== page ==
town. Goods were shipped to ports all over the world. Lawrence & Co. also served as the quality control personnel, examining the fabrics for consistency of color, prints and fabric quality. Cocheco maintained a high position in the marketplace.
By the 1870s, Cocheco printed an average of 25 million yards of fabric annually
The New England states and south to Philly, as well as the Chilean seaboard in South America, were the primary areas at this time. The number of yards produced nearly doubled by the 1880s, and sales were all over the world. Oriental and Japanese designs exerted a great influence at this time, including the yin-yang symbols and Chinese pictographs and ideographs on prints of the day. Egyptian motifs were just as popular at the end of the decade, as indicated by prints with hieroglyphics, crescents and moons. This new decade saw the return of large scenic designs on white or light backgrounds. Americans were not likely to be the primary designers and relied heavily on European designers. This was so common; companies formed specifically to offer selected designs from Europe to American printwork companies, via fabric samples, drawings and plates. Two such companies were Homo & Cie Co., and Jacob H. Summer.
France held the lead for taste and originality in the latter half of the century and was called “the world’s studio” by textile printers. It did not take long for their designs to show up on American store shelves; about two to three weeks. The copies were not exact, but almost. Something as small as a leaf color could be all that changed. America chose prints solely based on their salability, not their design principle. In fact, considered more important than design, was color. In the late 19th century, schools of design were established in the US, after the discovery of synthetic dyes, which greatly broadened the colors available to textile printers. Printers experimented relentlessly with the new synthetic dyestuff until troubles began around WWI, when trade with Germany (the primary manufacturer of the finest synthetic dyes) stopped.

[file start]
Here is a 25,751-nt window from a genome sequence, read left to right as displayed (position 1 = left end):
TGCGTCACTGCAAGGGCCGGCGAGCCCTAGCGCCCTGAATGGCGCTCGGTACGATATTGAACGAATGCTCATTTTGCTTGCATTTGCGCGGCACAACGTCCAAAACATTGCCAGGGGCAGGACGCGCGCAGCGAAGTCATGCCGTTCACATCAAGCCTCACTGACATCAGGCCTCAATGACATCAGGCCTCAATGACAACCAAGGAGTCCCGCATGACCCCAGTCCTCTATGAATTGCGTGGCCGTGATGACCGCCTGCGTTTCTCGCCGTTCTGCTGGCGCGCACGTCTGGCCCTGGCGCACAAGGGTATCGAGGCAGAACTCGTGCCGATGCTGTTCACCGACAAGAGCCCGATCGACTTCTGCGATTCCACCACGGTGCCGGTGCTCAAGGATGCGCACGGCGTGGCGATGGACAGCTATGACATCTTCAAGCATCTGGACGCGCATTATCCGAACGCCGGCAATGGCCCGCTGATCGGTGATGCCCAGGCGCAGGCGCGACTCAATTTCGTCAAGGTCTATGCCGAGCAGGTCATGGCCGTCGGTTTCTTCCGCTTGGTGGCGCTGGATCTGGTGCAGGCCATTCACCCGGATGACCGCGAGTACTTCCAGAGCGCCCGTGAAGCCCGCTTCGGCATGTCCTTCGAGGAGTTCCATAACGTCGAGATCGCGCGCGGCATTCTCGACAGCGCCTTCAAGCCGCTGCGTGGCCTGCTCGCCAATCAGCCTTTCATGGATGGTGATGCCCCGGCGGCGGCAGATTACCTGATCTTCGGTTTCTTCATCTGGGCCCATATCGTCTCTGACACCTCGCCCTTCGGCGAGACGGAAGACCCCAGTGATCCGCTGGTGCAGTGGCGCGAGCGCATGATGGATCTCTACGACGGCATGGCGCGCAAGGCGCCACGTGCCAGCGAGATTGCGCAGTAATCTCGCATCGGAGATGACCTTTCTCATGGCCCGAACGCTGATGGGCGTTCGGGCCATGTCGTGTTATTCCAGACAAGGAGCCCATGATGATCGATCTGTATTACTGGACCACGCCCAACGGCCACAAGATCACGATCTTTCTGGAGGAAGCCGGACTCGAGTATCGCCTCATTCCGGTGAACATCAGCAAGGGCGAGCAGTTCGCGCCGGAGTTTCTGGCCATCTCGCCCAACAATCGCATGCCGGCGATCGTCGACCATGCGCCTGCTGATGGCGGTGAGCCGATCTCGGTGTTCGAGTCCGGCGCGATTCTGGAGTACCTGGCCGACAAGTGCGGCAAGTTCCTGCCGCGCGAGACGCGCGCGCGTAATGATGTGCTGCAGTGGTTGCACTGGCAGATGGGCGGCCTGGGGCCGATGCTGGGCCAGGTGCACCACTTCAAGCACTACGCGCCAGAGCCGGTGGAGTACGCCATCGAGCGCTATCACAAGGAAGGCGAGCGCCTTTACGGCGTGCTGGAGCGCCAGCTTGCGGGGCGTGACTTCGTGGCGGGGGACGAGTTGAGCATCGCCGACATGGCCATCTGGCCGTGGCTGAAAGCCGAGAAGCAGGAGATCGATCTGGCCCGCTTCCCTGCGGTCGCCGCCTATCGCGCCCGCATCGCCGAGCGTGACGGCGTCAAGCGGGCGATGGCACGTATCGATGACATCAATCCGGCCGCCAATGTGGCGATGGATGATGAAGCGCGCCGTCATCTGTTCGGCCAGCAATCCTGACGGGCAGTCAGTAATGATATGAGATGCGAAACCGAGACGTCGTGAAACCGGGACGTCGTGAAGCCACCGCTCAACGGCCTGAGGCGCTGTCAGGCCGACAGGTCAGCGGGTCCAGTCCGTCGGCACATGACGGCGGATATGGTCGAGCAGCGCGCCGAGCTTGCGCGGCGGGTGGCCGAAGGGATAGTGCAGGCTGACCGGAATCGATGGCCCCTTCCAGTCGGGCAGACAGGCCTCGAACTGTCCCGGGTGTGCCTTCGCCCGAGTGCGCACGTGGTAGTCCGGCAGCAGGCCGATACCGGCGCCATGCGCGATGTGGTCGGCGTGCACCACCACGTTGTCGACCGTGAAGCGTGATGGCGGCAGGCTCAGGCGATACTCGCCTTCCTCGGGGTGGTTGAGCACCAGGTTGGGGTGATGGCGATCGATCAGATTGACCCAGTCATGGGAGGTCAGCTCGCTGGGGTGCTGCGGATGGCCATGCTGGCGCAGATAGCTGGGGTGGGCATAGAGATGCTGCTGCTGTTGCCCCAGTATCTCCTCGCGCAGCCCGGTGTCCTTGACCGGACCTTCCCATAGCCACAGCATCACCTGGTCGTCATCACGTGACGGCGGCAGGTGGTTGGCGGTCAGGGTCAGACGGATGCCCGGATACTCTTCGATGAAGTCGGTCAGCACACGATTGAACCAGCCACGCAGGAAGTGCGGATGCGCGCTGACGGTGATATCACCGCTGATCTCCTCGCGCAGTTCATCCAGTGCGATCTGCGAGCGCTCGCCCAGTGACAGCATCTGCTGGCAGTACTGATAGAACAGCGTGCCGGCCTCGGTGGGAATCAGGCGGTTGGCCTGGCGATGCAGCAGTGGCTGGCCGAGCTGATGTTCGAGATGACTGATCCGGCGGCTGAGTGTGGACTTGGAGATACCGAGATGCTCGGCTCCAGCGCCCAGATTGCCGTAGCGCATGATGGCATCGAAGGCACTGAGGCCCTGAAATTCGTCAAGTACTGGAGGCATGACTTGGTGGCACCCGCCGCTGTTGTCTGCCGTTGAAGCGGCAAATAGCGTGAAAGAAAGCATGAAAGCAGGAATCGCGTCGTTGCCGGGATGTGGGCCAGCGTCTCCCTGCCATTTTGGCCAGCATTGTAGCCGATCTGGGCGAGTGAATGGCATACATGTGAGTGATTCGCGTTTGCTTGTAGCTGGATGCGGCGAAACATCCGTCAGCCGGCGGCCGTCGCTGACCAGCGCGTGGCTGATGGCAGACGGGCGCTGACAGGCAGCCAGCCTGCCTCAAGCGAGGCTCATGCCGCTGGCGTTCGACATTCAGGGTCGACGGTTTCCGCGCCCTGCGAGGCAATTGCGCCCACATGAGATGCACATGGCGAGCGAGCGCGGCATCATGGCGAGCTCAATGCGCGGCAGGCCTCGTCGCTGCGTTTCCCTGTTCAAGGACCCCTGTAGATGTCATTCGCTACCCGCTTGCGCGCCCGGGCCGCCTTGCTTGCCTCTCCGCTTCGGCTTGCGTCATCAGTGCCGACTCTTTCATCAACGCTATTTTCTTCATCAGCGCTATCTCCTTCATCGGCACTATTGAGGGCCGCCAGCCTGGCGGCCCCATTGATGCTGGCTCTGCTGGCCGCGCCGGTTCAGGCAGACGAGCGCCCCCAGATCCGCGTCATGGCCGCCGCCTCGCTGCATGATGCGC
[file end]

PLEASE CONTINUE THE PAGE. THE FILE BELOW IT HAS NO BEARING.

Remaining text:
Cocheco produced dress goods, furnishing fabrics, novelties and printed patterns, such as stuffed toys from 1827 to 1912. Records of their goods are archived at the American Textile History Museum, in Lowell, Mass. The museum's Cocheco records and samples date from 1855-1917, with the majority being from 1880 to 1890.
Cocheco’s target audiences were the middle and working classes. Cotton fabrics, shirting, cambric, percale and madder-style prints, were used for informal clothing in rural settings throughout the late 19th and early 20th century. Printed satine and cambric were the recommended dress fabrics for the upper class’s daytime socializing, according to the fashion gurus. Young women wore lawns and batistes in the summer. Lawns, a lightweight sheer linen fabric, were made in France, and later came to England and America. From the 1870s to mid-1880s, they were a popular fabric for border prints, a style for which Cocheco became known. The bordered edge was three inches wide. Small geometric designs or flowers could compliment the border throughout the print.
Furnishing fabrics made of cotton were also relegated to less formal rooms as decor. Cretonnes were considered “charming.” Cretonnes were large-scale prints, like early chintz florals, but never glazed and sometimes in a twill weave, or textured weave. Furnishing fabrics used more colors, and were more complex and time-consuming to produce. These style trends were slower to change.